Suburbs opt for Biden over Trump as transition from red to blue continues
Voters in Chicago's suburbs tended to favor former Vice President Joe Biden over President Donald Trump, early election results indicated Tuesday, continuing the suburbs' blue trend but bucking its tradition of supporting incumbent commanders in chief.
Preliminary tallies showed Democrat Biden leading in suburban Cook, DuPage, Kane and Will counties while Republican Trump held leads in Lake and McHenry counties. However, with 521,045 mail-in ballots outstanding in Illinois alone, the final outcome may take days to determine.
In the once Republican bastion of DuPage County, Biden led by 54% to Trump's 44.5% with 60 out of 945 precincts counted.
"Suburban Republican falloff has to be largest among women," said former GOP gubernatorial candidate Kirk Dillard of Hinsdale.
Traditionally, he said, women "focus more on health care including abortion rights. Some view President Trump as making condescending comments toward women like 'I am putting your husbands back to work,' while millions of women are in the workforce, too."
The president's handling of the COVID-19 pandemic has also soured voters, said Democratic U.S. Rep. Raja Krishnamoorthi of Schaumburg.
"The case count is rising with almost 100,000 new cases a day," he said. In addition, "they reject his politics of division and hate," Krishnamoorthi said.
While the suburbs are growing more racially diverse, he said, "the vast majority of people in the suburbs are white Caucasians who have moved on from the politics Donald Trump is practicing."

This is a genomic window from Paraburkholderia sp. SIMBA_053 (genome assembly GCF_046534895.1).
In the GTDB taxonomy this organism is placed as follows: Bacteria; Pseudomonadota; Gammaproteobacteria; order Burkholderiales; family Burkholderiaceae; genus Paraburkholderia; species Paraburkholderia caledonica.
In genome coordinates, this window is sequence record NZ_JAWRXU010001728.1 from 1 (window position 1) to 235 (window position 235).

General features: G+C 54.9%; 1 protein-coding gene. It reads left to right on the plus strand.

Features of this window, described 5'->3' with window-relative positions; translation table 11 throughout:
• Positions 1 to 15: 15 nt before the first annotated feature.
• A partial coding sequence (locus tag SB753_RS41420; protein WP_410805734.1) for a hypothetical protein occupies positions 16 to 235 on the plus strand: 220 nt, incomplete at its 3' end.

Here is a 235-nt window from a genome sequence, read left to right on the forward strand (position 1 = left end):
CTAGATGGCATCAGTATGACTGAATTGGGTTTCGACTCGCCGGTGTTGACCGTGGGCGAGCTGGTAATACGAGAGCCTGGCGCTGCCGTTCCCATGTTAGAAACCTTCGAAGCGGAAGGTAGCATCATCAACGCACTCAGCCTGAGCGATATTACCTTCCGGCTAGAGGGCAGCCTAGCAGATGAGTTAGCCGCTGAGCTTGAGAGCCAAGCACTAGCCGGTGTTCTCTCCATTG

Meanwhile, "I'm surprised he (Trump) has gotten the votes that he has," said Palatine Township Republican Committeeman Aaron Del Mar, former Cook County GOP chairman.
Veteran political observer and former state Sen. Bill Morris of Grayslake said churn over results will continue for some days and noted that Lake County could swing for Biden once mail-in and early voting ballots are counted.
If that happens, it reflects "a 20-year shift because of the soccer moms. The reality is that the women's vote has changed the complexion of the collar counties."
In the 2012 election, the suburbs mostly backed Democratic President Barack Obama's reelection over former Utah Gov. Mitt Romney, a Republican. But to contrast two counties with strong Republican organizations: DuPage cast 49.7% of its total votes for Obama and 48.6% for Romney, while McHenry delivered a 53.5% victory for the GOP challenger and 44.7% for Obama.
In 2004, when Republican President George W. Bush sought a second term amid the Iraq War, every county in the metro region -- except for Cook -- voted for the incumbent over Democratic Sen. John Kerry.
Preliminary results also indicate that Trump lost ground in the Chicago suburbs. In 2016, his Democratic rival Hillary Clinton won Cook, DuPage, Kane, Lake, and Will counties -- surpassing Trump by a 35% margin in Cook. In McHenry, however, Trump defeated Clinton by 7.6 percentage points.